Texas Relies Too Much on Local Taxpayers to Fund Public Education

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Texans value public education. Our constitution and state laws decree that providing a quality education for all children is a state responsibility.[1] Texas law also states that the school finance system should be substantially financed through state revenue sources.[2] However, because the school finance system is outdated and underfunded, lawmakers have substantially shifted the responsibility to fund public education (through the Foundation School Program[3]) to local property tax payers.

How do we get the state’s contribution equal to what local property tax payers are currently contributing?

To make the state and local shares of public education funding even without reducing local contributions would require nearly $10 billion in additional state funding per year.

There are several ways to direct funding through the Foundation School Program. For this analysis we focused on increasing the basic allotment, which is the base, per student funding level every school district receives. We estimate the basic allotment would need to increase to $6,600 per student from the current amount of $5,140 to reach an even state-local split for 2018. As a result, the average funding per weighted student[4] would increase to $7,650 from $5,845.

An investment of this size would also decrease the amount of recapture property-wealthy districts send to the state by 44 percent. However, to keep the state and local share equal, under this scenario the legislature would need to increase the basic allotment each year to keep pace with rising property values. Under our estimates the state share would slip to 48 percent in 2019 if the basic allotment stayed at $6,600 per student.

Why have the state and local shares become so uneven?

The level of funding an individual school district receives is based on a complex set of formulas that adjust for district and student characteristics. Once the funding level is determined, school districts collect local property tax dollars to fund the school. If the district is not able to collect enough funds locally, then the state fills in the rest. If the district is able to collect more than the established funding level, then the excess tax collections are sent to the state to be redistributed to other districts and charter schools – this is known as recapture or “Robin Hood.”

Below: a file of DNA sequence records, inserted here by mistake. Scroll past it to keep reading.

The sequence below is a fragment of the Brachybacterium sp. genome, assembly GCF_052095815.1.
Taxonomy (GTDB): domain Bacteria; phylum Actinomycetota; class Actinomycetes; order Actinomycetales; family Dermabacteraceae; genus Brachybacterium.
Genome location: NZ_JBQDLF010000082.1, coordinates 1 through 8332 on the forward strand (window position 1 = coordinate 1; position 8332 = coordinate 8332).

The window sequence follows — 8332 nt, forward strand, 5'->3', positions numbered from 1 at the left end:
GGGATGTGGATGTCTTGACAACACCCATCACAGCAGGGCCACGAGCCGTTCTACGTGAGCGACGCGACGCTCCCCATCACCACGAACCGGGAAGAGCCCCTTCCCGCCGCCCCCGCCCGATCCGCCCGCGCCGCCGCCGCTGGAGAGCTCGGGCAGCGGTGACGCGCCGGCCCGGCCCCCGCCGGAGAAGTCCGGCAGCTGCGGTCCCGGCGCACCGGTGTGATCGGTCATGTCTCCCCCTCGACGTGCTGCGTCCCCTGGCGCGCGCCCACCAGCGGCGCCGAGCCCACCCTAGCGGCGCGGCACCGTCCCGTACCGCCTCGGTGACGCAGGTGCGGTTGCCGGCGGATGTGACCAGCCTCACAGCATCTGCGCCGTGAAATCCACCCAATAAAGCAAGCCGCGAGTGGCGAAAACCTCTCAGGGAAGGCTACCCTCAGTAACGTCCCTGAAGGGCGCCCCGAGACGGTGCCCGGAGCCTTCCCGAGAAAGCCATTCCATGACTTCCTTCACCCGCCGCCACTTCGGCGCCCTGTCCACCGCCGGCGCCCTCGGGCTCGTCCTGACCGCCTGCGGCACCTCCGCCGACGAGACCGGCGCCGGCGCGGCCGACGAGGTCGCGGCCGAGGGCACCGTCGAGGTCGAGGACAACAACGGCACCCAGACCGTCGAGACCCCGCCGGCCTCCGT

Texas is a growing state, and as a result, property values are growing nearly everywhere. When a district collects more property tax revenue locally, the state is able to contribute less to meet that district’s funding level. The formulas that make up the school finance system are not adjusted for inflation or growth in property values. Many formula elements are thirty years old or are based on outdated data. For example, the Cost of Education Index, intended to adjust for size of the district, teacher salaries in neighboring districts, and the percentage of low-income students is based on data from the 1989-1990 school year.

The state’s over-reliance on local property tax revenue prevents school districts from lowering tax rates, is leading to growing recapture payments, and allows the state to direct dollars otherwise intended for education to other expenses.

 

[1] The Texas Constitution. Article 7. Section 1. and Texas Education Code. Chapter 4. Section 001.

[2] Texas Education Code. Chapter 42. Section 001.

[3] The Foundation School Program refers to the set of formulas and laws that provide and maintain operation for public education. The Foundation School Program does not include federal funding or grants and special programs funded outside the school finance system formulas.

[4] The Foundation School Program provides weighted funding for special populations such as English language learners, special education, and gifted & talented. The weights are averaged out to create an apples-to-apples comparison between districts with varying types of students.

Chandra Villanueva joined the Center for Public Policy Priorities in 2010 and focuses on school finance and education policy ranging from early education to higher education access and success. Prior to joining the Center, Chandra was the manager of Advocacy and Public Policy with the Women’s Prison Association (WPA) in New York City. At WPA, she educated formerly incarcerated women on the legislative process and researched options for pregnant women in the criminal justice system. Chandra has also served as a Bill Emerson National Hunger Fellow with the Congressional Hunger Center with placements in Tucson, Arizona and Washington, DC. Chandra earned a Master of Public Administration from New York University’s Robert F. Wagner Graduate School of Public Service, and a Bachelor of Arts from The Evergreen State College in Olympia, Washington.

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